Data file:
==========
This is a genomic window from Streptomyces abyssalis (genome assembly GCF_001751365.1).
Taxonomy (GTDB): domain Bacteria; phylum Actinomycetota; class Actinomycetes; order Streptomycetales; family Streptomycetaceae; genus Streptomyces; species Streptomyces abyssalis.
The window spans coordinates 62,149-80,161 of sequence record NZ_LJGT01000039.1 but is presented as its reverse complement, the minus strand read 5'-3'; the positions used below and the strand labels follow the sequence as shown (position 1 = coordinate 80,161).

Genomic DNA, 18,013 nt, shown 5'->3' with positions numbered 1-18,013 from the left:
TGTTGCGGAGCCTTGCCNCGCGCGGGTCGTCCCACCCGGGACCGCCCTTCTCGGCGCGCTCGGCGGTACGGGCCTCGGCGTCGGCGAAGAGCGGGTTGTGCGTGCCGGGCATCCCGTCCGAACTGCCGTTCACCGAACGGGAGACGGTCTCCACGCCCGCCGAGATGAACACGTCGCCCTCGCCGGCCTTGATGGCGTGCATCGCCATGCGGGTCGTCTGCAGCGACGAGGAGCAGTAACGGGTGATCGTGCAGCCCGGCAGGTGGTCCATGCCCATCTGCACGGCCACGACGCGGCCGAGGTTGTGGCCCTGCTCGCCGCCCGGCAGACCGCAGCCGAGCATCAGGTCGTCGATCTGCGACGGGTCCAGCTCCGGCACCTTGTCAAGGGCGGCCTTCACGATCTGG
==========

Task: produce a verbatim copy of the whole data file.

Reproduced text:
This is a genomic window from Streptomyces abyssalis (genome assembly GCF_001751365.1).
Taxonomy (GTDB): domain Bacteria; phylum Actinomycetota; class Actinomycetes; order Streptomycetales; family Streptomycetaceae; genus Streptomyces; species Streptomyces abyssalis.
The window spans coordinates 62,149-80,161 of sequence record NZ_LJGT01000039.1 but is presented as its reverse complement, the minus strand read 5'-3'; the positions used below and the strand labels follow the sequence as shown (position 1 = coordinate 80,161).

Genomic DNA, 18,013 nt, shown 5'->3' with positions numbered 1-18,013 from the left:
TGTTGCGGAGCCTTGCCNCGCGCGGGTCGTCCCACCCGGGACCGCCCTTCTCGGCGCGCTCGGCGGTACGGGCCTCGGCGTCGGCGAAGAGCGGGTTGTGCGTGCCGGGCATCCCGTCCGAACTGCCGTTCACCGAACGGGAGACGGTCTCCACGCCCGCCGAGATGAACACGTCGCCCTCGCCGGCCTTGATGGCGTGCATCGCCATGCGGGTCGTCTGCAGCGACGAGGAGCAGTAACGGGTGATCGTGCAGCCCGGCAGGTGGTCCATGCCCATCTGCACGGCCACGACGCGGCCGAGGTTGTGGCCCTGCTCGCCGCCCGGCAGACCGCAGCCGAGCATCAGGTCGTCGATCTGCGACGGGTCCAGCTCCGGCACCTTGTCAAGGGCGGCCTTCACGATCTGG